When matched with Asia’s continuing population increases, the GWEC statistics seem to indicate that the region as a whole is well placed to incorporate even greater amounts of wind power into its grids in coming decades as the world replaces dirty carbon energy sources with green sustainable electricity.
Trailing behind only the EU, which had a total of 93,957 MW of installed wind turbines capacity by the end of 2011, Asia was the second place regional leader with a total of 82,398 MW of installed wind farm capacity.
Its population, however, was number one: recent estimates indicate that 3.9 billion people reside in Asia, roughly 55% of the 7 billion people living in the world today. Compare that to the EU, which has about 502 million people today, or about 7.2% of the global population.
Leading this Asian expansion, in both wind power and population, is China. With more than 1.3 billion residents, China increased its wind power capacity by 18,000 MW last year, bringing its cumulative total — the highest for any nation in the world, ahead of the US in the number two national spot and Germany in third place — to 62,733 MW.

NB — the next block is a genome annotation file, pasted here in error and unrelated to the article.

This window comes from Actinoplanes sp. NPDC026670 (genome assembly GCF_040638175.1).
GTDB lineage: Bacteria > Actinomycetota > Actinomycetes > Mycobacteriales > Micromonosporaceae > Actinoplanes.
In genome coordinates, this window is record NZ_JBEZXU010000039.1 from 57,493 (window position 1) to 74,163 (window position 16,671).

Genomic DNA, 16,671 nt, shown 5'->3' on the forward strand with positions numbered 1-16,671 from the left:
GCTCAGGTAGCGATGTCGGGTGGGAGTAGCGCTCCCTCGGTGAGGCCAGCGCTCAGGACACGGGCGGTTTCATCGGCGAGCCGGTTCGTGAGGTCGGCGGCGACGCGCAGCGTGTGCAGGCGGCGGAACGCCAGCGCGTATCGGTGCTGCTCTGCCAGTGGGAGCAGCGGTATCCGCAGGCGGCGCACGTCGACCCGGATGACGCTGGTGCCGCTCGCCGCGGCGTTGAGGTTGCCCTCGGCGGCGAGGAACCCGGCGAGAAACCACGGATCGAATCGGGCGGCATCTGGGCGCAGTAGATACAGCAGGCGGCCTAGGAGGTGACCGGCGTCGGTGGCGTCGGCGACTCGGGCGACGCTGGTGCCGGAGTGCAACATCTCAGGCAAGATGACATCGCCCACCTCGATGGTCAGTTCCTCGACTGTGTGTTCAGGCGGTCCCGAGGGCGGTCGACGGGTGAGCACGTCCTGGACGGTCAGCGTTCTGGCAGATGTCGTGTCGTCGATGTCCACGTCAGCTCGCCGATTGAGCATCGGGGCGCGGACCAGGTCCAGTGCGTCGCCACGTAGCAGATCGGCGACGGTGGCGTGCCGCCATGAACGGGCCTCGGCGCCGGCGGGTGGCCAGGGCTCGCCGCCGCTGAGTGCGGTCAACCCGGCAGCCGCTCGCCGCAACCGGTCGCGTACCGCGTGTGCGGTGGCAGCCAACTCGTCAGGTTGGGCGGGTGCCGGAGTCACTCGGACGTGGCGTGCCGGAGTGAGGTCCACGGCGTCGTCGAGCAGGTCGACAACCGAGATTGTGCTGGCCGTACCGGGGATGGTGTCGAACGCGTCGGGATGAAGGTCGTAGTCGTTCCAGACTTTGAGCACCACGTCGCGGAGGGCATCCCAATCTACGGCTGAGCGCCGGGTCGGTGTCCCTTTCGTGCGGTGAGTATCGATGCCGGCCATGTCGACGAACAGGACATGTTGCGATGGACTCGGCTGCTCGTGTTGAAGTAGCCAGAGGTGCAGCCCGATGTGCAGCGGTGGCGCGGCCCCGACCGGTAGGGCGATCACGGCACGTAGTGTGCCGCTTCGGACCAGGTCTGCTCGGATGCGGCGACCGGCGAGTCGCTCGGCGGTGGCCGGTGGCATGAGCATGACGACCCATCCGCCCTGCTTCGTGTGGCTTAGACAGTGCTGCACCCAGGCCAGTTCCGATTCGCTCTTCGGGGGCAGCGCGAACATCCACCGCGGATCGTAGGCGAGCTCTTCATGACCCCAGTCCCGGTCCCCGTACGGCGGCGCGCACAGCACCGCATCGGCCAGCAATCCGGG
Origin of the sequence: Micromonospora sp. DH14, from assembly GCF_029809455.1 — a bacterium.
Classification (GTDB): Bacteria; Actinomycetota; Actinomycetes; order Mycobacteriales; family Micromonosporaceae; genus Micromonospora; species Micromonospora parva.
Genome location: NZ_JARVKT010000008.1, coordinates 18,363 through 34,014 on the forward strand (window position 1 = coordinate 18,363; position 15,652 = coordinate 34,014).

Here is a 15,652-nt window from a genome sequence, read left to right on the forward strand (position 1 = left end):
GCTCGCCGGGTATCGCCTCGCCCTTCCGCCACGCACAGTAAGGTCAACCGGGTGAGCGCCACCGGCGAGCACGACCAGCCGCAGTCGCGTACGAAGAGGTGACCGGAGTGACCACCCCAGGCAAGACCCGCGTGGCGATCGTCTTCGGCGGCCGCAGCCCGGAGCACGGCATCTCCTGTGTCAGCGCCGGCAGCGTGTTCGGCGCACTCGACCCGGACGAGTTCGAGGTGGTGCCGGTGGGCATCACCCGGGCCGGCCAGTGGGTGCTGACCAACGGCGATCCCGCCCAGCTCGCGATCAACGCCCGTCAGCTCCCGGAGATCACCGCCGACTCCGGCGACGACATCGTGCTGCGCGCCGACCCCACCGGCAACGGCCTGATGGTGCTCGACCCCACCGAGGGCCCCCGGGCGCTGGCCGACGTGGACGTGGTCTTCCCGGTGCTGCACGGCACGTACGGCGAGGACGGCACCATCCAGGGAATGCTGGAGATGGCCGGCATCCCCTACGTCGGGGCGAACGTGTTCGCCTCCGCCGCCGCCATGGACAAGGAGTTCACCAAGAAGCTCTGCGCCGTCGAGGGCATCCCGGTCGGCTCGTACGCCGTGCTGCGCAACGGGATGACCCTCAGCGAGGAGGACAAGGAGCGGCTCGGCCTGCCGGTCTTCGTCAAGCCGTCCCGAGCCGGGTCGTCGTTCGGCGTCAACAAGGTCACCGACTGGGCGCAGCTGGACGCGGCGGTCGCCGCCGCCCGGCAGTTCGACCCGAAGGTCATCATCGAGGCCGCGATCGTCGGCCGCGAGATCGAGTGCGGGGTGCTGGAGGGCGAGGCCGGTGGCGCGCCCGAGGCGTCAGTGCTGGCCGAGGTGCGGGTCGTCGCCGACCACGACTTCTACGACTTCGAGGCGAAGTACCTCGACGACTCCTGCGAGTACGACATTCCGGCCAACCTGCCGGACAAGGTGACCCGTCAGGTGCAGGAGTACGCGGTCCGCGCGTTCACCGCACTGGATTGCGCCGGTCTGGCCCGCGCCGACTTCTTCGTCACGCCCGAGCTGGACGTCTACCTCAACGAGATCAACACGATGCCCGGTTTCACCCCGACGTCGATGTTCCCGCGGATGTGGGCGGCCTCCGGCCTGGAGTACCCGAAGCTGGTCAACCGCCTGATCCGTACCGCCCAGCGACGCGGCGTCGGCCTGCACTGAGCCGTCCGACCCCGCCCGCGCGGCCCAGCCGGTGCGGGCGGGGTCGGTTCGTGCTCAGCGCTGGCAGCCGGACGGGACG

“2011 was not an easy year for the Chinese wind turbines industry. However, in the end, the industry has come out quite well, not only surviving the year, but also becoming more resilient to the various challenges. We expect the industry will grow stronger and more competitive in the next year,” Li Junfeng, Secretary General of the Chinese Renewable Energy Industry Association (CREIA), said.
India, which has a population of more than 1.2 billion people, was the second Asian nation in terms of wind power capacity by the end of last year. An additional 3,019 MW was installed in India in 2011, bringing its cumulative total to 16,084 MW.
Japan, which has approximately 127 million residents, had the third highest cumulative wind power capacity in Asia last year. With an additional 168 MW installed in 2011, Japan had a cumulative total of 2,501 MW.
GWEC statistics show that Asian wind power capacity is also increasing, albeit more slowly, in Taiwan, South Korea, Vietnam, Bangladesh, Indonesia, Philippines, Sri Lanka and Thailand.
Considering Asia’s wind power growth, its huge population wanting a bigger share of resources and access to energy, and its increasing economic clout — China, Japan and India are now considered the second, third and fourth largest economies in the world, behind only the US — it seems clear the region will indeed influence much of the 21st century.
Chris Rose, http://blog.ewea.org